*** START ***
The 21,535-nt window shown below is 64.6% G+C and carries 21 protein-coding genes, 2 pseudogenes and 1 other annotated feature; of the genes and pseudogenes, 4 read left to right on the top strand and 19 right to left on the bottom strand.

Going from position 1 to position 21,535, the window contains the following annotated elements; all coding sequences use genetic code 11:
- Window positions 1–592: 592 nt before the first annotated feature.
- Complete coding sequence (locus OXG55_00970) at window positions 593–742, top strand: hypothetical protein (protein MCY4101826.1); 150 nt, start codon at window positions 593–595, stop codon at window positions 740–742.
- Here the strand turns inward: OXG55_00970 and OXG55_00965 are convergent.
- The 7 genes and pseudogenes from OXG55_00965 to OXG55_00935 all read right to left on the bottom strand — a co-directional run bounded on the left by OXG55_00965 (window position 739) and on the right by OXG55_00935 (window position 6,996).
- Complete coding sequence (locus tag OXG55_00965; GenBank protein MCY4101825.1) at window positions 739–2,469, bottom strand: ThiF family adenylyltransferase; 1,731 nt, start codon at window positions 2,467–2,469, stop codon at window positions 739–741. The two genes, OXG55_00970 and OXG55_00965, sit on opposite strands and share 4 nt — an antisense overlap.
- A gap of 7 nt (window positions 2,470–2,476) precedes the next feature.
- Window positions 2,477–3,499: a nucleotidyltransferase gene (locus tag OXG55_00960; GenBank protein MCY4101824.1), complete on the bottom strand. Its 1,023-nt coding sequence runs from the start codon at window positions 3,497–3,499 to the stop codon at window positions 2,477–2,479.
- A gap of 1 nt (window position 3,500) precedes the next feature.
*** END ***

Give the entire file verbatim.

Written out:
The 21,535-nt window shown below is 64.6% G+C and carries 21 protein-coding genes, 2 pseudogenes and 1 other annotated feature; of the genes and pseudogenes, 4 read left to right on the top strand and 19 right to left on the bottom strand.

Going from position 1 to position 21,535, the window contains the following annotated elements; all coding sequences use genetic code 11:
- Window positions 1–592: 592 nt before the first annotated feature.
- Complete coding sequence (locus OXG55_00970) at window positions 593–742, top strand: hypothetical protein (protein MCY4101826.1); 150 nt, start codon at window positions 593–595, stop codon at window positions 740–742.
- Here the strand turns inward: OXG55_00970 and OXG55_00965 are convergent.
- The 7 genes and pseudogenes from OXG55_00965 to OXG55_00935 all read right to left on the bottom strand — a co-directional run bounded on the left by OXG55_00965 (window position 739) and on the right by OXG55_00935 (window position 6,996).
- Complete coding sequence (locus tag OXG55_00965; GenBank protein MCY4101825.1) at window positions 739–2,469, bottom strand: ThiF family adenylyltransferase; 1,731 nt, start codon at window positions 2,467–2,469, stop codon at window positions 739–741. The two genes, OXG55_00970 and OXG55_00965, sit on opposite strands and share 4 nt — an antisense overlap.
- A gap of 7 nt (window positions 2,470–2,476) precedes the next feature.
- Window positions 2,477–3,499: a nucleotidyltransferase gene (locus tag OXG55_00960; GenBank protein MCY4101824.1), complete on the bottom strand. Its 1,023-nt coding sequence runs from the start codon at window positions 3,497–3,499 to the stop codon at window positions 2,477–2,479.
- A gap of 1 nt (window position 3,500) precedes the next feature.